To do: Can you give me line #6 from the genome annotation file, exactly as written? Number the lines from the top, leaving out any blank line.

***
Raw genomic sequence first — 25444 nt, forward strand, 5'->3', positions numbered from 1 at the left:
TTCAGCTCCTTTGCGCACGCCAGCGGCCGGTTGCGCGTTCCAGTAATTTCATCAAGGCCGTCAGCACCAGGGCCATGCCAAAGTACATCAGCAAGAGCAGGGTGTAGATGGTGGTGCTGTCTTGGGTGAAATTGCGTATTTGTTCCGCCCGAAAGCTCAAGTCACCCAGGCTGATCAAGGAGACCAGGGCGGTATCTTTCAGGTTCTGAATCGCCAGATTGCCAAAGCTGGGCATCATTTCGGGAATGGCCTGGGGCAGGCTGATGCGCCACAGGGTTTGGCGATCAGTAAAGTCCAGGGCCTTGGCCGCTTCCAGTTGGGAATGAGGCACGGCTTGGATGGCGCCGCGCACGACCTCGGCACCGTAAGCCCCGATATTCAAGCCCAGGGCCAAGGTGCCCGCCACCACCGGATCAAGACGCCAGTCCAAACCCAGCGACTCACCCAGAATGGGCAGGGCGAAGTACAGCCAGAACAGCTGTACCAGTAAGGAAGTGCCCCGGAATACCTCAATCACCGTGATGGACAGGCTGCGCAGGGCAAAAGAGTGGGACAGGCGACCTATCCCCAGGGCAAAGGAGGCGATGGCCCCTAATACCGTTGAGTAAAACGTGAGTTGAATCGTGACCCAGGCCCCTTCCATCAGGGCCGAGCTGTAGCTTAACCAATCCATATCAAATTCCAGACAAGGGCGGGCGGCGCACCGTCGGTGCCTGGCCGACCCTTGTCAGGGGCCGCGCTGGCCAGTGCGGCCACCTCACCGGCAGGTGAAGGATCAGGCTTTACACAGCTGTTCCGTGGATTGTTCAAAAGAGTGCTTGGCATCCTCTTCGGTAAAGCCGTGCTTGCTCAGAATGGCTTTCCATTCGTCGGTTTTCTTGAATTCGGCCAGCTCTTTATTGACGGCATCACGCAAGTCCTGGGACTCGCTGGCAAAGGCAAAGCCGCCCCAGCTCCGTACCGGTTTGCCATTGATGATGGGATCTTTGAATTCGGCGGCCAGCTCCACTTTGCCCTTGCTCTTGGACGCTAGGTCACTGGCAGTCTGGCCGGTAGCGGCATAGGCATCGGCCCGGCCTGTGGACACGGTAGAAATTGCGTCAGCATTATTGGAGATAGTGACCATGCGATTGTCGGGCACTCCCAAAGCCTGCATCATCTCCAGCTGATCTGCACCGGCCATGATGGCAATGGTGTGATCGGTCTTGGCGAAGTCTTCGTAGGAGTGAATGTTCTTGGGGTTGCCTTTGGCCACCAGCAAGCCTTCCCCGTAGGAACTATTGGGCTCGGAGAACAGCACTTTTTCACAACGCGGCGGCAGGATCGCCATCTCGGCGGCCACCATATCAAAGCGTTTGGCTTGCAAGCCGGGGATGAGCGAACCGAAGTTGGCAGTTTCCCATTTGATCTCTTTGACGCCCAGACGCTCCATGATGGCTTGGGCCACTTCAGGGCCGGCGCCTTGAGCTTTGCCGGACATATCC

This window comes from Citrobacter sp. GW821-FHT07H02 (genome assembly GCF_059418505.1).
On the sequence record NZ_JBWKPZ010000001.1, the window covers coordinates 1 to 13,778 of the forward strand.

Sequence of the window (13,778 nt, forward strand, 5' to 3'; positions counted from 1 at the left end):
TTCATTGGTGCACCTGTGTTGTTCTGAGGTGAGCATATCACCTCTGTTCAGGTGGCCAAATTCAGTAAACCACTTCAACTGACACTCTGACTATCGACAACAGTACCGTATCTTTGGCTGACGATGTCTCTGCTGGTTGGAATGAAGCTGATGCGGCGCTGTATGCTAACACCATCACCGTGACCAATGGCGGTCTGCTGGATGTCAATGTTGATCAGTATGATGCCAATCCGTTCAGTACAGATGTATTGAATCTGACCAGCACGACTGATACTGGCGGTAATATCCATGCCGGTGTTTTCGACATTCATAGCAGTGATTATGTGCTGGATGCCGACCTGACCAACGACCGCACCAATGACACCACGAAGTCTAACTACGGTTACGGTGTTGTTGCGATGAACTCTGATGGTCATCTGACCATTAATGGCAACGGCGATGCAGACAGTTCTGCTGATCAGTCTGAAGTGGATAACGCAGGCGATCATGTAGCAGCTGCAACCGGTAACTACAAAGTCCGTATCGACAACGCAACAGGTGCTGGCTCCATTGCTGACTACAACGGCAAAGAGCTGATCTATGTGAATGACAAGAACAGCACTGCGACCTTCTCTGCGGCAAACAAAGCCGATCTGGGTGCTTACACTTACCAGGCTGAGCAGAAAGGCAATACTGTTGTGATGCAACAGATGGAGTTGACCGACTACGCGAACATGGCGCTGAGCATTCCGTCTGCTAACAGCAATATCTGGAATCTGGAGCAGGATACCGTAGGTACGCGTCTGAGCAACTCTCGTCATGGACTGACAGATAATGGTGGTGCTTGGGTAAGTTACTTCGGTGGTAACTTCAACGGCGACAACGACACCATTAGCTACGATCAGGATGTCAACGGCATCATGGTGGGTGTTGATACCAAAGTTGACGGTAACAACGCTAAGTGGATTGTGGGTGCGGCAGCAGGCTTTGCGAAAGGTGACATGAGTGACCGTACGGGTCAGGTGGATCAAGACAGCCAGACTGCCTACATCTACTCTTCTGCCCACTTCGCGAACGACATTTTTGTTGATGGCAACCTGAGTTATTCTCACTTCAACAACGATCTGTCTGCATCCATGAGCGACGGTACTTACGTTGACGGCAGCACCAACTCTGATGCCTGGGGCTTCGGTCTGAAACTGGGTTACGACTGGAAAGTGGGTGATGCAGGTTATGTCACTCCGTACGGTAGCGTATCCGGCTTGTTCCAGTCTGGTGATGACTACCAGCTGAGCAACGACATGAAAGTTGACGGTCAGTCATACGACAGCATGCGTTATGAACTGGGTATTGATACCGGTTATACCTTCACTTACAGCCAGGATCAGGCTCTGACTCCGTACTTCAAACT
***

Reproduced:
TTCATTGGTGCACCTGTGTTGTTCTGAGGTGAGCATATCACCTCTGTTCAGGTGGCCAAATTCAGTAAACCACTTCAACTGACACTCTGACTATCGACAACAGTACCGTATCTTTGGCTGACGATGTCTCTGCTGGTTGGAATGAAGCTGATGCGGCGCTGTATGCTAACACCATCACCGTGACCAATGGCGGTCTGCTGGATGTCAATGTTGATCAGTATGATGCCAATCCGTTCAGTACAGATGTATTGAATCTGACCAGCACGACTGATACTGGCGGTAATATCCATGCCGGTGTTTTCGACATTCATAGCAGTGATTATGTGCTGGATGCCGACCTGACCAACGACCGCACCAATGACACCACGAAGTCTAACTACGGTTACGGTGTTGTTGCGATGAACTCTGATGGTCATCTGACCATTAATGGCAACGGCGATGCAGACAGTTCTGCTGATCAGTCTGAAGTGGATAACGCAGGCGATCATGTAGCAGCTGCAACCGGTAACTACAAAGTCCGTATCGACAACGCAACAGGTGCTGGCTCCATTGCTGACTACAACGGCAAAGAGCTGATCTATGTGAATGACAAGAACAGCACTGCGACCTTCTCTGCGGCAAACAAAGCCGATCTGGGTGCTTACACTTACCAGGCTGAGCAGAAAGGCAATACTGTTGTGATGCAACAGATGGAGTTGACCGACTACGCGAACATGGCGCTGAGCATTCCGTCTGCTAACAGCAATATCTGGAATCTGGAGCAGGATACCGTAGGTACGCGTCTGAGCAACTCTCGTCATGGACTGACAGATAATGGTGGTGCTTGGGTAAGTTACTTCGGTGGTAACTTCAACGGCGACAACGACACCATTAGCTACGATCAGGATGTCAACGGCATCATGGTGGGTGTTGATACCAAAGTTGACGGTAACAACGCTAAGTGGATTGTGGGTGCGGCAGCAGGCTTTGCGAAAGGTGACATGAGTGACCGTACGGGTCAGGTGGATCAAGACAGCCAGACTGCCTACATCTACTCTTCTGCCCACTTCGCGAACGACATTTTTGTTGATGGCAACCTGAGTTATTCTCACTTCAACAACGATCTGTCTGCATCCATGAGCGACGGTACTTACGTTGACGGCAGCACCAACTCTGATGCCTGGGGCTTCGGTCTGAAACTGGGTTACGACTGGAAAGTGGGTGATGCAGGTTATGTCACTCCGTACGGTAGCGTATCCGGCTTGTTCCAGTCTGGTGATGACTACCAGCTGAGCAACGACATGAAAGTTGACGGTCAGTCATACGACAGCATGCGTTATGAACTGGGTATTGATACCGGTTATACCTTCACTTACAGCCAGGATCAGGCTCTGACTCCGTACTTCAAACT